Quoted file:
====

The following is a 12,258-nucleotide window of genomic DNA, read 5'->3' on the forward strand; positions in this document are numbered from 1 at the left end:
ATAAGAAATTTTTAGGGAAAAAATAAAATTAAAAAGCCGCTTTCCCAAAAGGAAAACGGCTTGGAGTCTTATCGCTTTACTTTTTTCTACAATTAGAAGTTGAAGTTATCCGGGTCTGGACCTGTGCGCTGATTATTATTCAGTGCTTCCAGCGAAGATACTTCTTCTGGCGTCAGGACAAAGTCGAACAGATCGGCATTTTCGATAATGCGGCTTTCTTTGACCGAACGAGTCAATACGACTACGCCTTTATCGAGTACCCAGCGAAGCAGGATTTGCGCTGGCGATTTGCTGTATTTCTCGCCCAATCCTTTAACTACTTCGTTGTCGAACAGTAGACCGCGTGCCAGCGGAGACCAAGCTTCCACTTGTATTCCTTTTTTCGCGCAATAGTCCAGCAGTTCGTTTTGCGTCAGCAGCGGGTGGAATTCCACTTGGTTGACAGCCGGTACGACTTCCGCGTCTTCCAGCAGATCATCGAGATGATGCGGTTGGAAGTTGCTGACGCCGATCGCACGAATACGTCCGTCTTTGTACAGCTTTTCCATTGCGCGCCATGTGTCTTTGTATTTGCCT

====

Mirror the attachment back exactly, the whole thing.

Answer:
The following is a 12,258-nucleotide window of genomic DNA, read 5'->3' on the forward strand; positions in this document are numbered from 1 at the left end:
ATAAGAAATTTTTAGGGAAAAAATAAAATTAAAAAGCCGCTTTCCCAAAAGGAAAACGGCTTGGAGTCTTATCGCTTTACTTTTTTCTACAATTAGAAGTTGAAGTTATCCGGGTCTGGACCTGTGCGCTGATTATTATTCAGTGCTTCCAGCGAAGATACTTCTTCTGGCGTCAGGACAAAGTCGAACAGATCGGCATTTTCGATAATGCGGCTTTCTTTGACCGAACGAGTCAATACGACTACGCCTTTATCGAGTACCCAGCGAAGCAGGATTTGCGCTGGCGATTTGCTGTATTTCTCGCCCAATCCTTTAACTACTTCGTTGTCGAACAGTAGACCGCGTGCCAGCGGAGACCAAGCTTCCACTTGTATTCCTTTTTTCGCGCAATAGTCCAGCAGTTCGTTTTGCGTCAGCAGCGGGTGGAATTCCACTTGGTTGACAGCCGGTACGACTTCCGCGTCTTCCAGCAGATCATCGAGATGATGCGGTTGGAAGTTGCTGACGCCGATCGCACGAATACGTCCGTCTTTGTACAGCTTTTCCATTGCGCGCCATGTGTCTTTGTATTTGCCT